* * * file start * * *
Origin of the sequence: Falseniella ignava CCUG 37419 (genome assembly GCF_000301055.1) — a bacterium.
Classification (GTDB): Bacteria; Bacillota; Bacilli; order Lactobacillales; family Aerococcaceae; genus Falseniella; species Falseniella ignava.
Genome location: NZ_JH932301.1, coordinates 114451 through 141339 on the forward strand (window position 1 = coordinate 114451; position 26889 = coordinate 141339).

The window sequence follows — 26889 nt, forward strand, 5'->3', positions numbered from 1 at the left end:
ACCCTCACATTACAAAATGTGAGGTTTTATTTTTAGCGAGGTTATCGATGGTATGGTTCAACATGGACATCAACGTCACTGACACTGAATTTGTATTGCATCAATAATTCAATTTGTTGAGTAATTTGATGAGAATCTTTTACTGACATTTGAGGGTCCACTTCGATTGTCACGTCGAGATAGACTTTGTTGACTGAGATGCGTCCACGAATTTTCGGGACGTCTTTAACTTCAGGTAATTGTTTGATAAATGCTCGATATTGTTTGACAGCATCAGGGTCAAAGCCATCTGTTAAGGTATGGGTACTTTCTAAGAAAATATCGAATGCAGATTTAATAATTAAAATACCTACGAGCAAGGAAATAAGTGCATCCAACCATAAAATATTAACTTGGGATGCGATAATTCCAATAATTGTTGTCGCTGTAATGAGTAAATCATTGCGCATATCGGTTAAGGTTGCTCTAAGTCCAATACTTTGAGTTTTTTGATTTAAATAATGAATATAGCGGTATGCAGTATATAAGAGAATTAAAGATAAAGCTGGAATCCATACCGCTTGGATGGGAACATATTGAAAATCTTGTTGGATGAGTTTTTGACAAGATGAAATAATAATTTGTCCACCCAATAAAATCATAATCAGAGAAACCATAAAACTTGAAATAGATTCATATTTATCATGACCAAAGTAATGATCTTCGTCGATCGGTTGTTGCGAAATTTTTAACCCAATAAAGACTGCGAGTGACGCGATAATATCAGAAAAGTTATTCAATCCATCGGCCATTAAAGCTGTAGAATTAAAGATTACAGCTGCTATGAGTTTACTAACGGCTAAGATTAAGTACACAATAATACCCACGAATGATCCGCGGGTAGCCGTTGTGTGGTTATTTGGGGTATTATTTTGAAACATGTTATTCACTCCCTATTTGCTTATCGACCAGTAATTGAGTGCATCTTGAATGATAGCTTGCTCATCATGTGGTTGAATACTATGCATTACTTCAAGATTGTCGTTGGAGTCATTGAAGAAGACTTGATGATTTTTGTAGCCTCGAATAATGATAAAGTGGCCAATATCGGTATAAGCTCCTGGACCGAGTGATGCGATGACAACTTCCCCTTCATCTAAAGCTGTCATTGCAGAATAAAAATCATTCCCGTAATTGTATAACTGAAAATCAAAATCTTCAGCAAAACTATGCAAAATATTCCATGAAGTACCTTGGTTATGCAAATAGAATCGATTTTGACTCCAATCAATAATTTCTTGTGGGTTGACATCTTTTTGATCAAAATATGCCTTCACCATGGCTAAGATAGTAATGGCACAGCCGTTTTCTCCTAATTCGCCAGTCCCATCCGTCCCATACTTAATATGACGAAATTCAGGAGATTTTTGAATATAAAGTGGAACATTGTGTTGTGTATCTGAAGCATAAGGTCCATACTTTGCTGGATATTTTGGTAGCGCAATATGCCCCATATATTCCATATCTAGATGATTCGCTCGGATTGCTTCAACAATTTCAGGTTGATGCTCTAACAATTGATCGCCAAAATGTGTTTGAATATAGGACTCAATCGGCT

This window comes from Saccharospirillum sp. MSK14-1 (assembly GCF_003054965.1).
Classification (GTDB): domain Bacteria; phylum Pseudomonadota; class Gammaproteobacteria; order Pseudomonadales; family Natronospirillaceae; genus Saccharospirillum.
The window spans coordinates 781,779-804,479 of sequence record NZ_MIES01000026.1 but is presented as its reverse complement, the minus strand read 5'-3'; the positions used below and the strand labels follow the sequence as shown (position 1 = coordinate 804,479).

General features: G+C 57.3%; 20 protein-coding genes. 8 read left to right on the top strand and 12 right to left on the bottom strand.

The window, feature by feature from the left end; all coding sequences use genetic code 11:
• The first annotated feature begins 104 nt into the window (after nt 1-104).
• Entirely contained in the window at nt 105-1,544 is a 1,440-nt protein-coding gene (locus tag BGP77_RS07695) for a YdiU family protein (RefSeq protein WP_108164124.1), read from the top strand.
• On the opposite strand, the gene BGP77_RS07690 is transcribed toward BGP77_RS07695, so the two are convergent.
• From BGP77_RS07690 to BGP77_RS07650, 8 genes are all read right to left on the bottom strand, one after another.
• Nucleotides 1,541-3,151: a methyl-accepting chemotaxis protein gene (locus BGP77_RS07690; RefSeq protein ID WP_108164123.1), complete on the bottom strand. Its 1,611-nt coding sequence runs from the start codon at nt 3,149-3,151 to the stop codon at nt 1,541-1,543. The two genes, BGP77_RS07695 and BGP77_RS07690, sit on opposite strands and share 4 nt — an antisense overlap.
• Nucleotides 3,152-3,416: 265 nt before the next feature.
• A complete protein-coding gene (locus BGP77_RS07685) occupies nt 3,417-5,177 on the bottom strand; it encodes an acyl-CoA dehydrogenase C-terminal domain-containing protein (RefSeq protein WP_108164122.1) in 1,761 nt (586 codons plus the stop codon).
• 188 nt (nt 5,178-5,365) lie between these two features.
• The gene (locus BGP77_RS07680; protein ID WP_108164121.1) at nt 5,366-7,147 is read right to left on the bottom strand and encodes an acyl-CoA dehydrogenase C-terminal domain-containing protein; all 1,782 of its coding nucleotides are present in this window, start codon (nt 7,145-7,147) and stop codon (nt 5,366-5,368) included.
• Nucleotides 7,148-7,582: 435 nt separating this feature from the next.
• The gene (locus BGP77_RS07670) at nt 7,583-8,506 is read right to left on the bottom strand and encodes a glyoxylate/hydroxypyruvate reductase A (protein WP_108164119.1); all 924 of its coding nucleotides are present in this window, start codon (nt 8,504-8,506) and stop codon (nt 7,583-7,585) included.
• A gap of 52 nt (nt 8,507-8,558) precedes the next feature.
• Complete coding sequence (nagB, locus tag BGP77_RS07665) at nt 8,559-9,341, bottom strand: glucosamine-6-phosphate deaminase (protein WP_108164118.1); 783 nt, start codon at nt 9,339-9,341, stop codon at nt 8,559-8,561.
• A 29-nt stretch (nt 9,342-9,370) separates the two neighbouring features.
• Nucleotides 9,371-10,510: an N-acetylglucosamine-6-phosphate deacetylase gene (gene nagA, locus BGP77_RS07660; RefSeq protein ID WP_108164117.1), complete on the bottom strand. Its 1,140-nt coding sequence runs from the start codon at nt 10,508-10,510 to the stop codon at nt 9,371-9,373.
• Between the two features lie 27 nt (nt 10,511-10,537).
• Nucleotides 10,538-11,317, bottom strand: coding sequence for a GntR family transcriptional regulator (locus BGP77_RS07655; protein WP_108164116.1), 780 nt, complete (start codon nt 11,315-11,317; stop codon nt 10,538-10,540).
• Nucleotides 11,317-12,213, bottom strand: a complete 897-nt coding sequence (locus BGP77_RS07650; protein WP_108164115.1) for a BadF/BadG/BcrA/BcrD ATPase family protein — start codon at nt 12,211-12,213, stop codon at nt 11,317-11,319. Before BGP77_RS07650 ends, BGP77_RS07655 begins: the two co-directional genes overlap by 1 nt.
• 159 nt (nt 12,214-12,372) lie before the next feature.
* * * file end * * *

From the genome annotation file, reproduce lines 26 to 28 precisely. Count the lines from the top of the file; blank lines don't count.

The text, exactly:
• Between the two features lie 27 nt (nt 10,511-10,537).
• Nucleotides 10,538-11,317, bottom strand: coding sequence for a GntR family transcriptional regulator (locus BGP77_RS07655; protein WP_108164116.1), 780 nt, complete (start codon nt 11,315-11,317; stop codon nt 10,538-10,540).
• Nucleotides 11,317-12,213, bottom strand: a complete 897-nt coding sequence (locus BGP77_RS07650; protein WP_108164115.1) for a BadF/BadG/BcrA/BcrD ATPase family protein — start codon at nt 12,211-12,213, stop codon at nt 11,317-11,319. Before BGP77_RS07650 ends, BGP77_RS07655 begins: the two co-directional genes overlap by 1 nt.